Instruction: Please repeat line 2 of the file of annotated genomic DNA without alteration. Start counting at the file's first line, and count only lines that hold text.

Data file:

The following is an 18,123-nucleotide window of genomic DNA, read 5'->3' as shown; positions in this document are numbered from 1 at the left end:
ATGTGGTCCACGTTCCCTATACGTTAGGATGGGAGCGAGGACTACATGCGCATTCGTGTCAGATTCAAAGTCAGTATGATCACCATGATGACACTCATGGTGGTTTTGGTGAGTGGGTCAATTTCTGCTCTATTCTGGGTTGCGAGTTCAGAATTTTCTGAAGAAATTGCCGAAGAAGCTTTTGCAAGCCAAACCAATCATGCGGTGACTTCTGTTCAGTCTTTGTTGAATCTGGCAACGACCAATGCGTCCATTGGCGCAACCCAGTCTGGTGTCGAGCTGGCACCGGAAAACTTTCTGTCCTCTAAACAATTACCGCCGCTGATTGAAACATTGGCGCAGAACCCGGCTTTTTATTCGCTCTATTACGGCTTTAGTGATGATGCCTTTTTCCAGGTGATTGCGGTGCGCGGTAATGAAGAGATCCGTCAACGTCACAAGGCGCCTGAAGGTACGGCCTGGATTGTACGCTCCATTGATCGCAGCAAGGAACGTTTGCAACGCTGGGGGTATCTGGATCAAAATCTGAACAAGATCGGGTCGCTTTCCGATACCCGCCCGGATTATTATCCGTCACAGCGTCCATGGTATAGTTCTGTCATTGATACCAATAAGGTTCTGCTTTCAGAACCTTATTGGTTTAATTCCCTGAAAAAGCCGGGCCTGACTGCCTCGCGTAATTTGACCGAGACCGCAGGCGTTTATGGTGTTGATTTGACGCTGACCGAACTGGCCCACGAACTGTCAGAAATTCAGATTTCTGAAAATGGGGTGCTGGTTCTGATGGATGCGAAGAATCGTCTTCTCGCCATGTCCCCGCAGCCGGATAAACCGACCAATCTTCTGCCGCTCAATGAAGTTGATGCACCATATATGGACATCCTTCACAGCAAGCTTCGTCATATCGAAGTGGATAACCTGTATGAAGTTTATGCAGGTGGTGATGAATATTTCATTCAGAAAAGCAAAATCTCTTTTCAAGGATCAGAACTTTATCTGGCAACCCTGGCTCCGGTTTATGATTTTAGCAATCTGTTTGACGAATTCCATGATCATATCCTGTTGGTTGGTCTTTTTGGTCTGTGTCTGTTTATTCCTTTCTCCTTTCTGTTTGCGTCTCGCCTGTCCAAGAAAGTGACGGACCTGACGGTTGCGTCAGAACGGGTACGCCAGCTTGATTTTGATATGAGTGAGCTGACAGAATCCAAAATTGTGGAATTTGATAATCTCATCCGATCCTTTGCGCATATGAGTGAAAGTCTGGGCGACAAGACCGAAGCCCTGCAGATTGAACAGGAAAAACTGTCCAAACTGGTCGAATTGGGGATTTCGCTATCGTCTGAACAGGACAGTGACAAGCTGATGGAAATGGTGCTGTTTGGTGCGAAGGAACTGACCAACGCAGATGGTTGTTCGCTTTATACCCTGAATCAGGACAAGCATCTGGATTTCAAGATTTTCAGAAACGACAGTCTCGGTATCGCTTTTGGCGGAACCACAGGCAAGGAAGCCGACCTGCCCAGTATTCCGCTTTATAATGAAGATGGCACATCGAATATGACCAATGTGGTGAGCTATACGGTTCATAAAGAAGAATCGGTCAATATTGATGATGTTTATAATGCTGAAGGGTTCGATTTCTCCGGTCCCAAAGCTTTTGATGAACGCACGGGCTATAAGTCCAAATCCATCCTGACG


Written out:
ATGTGGTCCACGTTCCCTATACGTTAGGATGGGAGCGAGGACTACATGCGCATTCGTGTCAGATTCAAAGTCAGTATGATCACCATGATGACACTCATGGTGGTTTTGGTGAGTGGGTCAATTTCTGCTCTATTCTGGGTTGCGAGTTCAGAATTTTCTGAAGAAATTGCCGAAGAAGCTTTTGCAAGCCAAACCAATCATGCGGTGACTTCTGTTCAGTCTTTGTTGAATCTGGCAACGACCAATGCGTCCATTGGCGCAACCCAGTCTGGTGTCGAGCTGGCACCGGAAAACTTTCTGTCCTCTAAACAATTACCGCCGCTGATTGAAACATTGGCGCAGAACCCGGCTTTTTATTCGCTCTATTACGGCTTTAGTGATGATGCCTTTTTCCAGGTGATTGCGGTGCGCGGTAATGAAGAGATCCGTCAACGTCACAAGGCGCCTGAAGGTACGGCCTGGATTGTACGCTCCATTGATCGCAGCAAGGAACGTTTGCAACGCTGGGGGTATCTGGATCAAAATCTGAACAAGATCGGGTCGCTTTCCGATACCCGCCCGGATTATTATCCGTCACAGCGTCCATGGTATAGTTCTGTCATTGATACCAATAAGGTTCTGCTTTCAGAACCTTATTGGTTTAATTCCCTGAAAAAGCCGGGCCTGACTGCCTCGCGTAATTTGACCGAGACCGCAGGCGTTTATGGTGTTGATTTGACGCTGACCGAACTGGCCCACGAACTGTCAGAAATTCAGATTTCTGAAAATGGGGTGCTGGTTCTGATGGATGCGAAGAATCGTCTTCTCGCCATGTCCCCGCAGCCGGATAAACCGACCAATCTTCTGCCGCTCAATGAAGTTGATGCACCATATATGGACATCCTTCACAGCAAGCTTCGTCATATCGAAGTGGATAACCTGTATGAAGTTTATGCAGGTGGTGATGAATATTTCATTCAGAAAAGCAAAATCTCTTTTCAAGGATCAGAACTTTATCTGGCAACCCTGGCTCCGGTTTATGATTTTAGCAATCTGTTTGACGAATTCCATGATCATATCCTGTTGGTTGGTCTTTTTGGTCTGTGTCTGTTTATTCCTTTCTCCTTTCTGTTTGCGTCTCGCCTGTCCAAGAAAGTGACGGACCTGACGGTTGCGTCAGAACGGGTACGCCAGCTTGATTTTGATATGAGTGAGCTGACAGAATCCAAAATTGTGGAATTTGATAATCTCATCCGATCCTTTGCGCATATGAGTGAAAGTCTGGGCGACAAGACCGAAGCCCTGCAGATTGAACAGGAAAAACTGTCCAAACTGGTCGAATTGGGGATTTCGCTATCGTCTGAACAGGACAGTGACAAGCTGATGGAAATGGTGCTGTTTGGTGCGAAGGAACTGACCAACGCAGATGGTTGTTCGCTTTATACCCTGAATCAGGACAAGCATCTGGATTTCAAGATTTTCAGAAACGACAGTCTCGGTATCGCTTTTGGCGGAACCACAGGCAAGGAAGCCGACCTGCCCAGTATTCCGCTTTATAATGAAGATGGCACATCGAATATGACCAATGTGGTGAGCTATACGGTTCATAAAGAAGAATCGGTCAATATTGATGATGTTTATAATGCTGAAGGGTTCGATTTCTCCGGTCCCAAAGCTTTTGATGAACGCACGGGCTATAAGTCCAAATCCATCCTGACG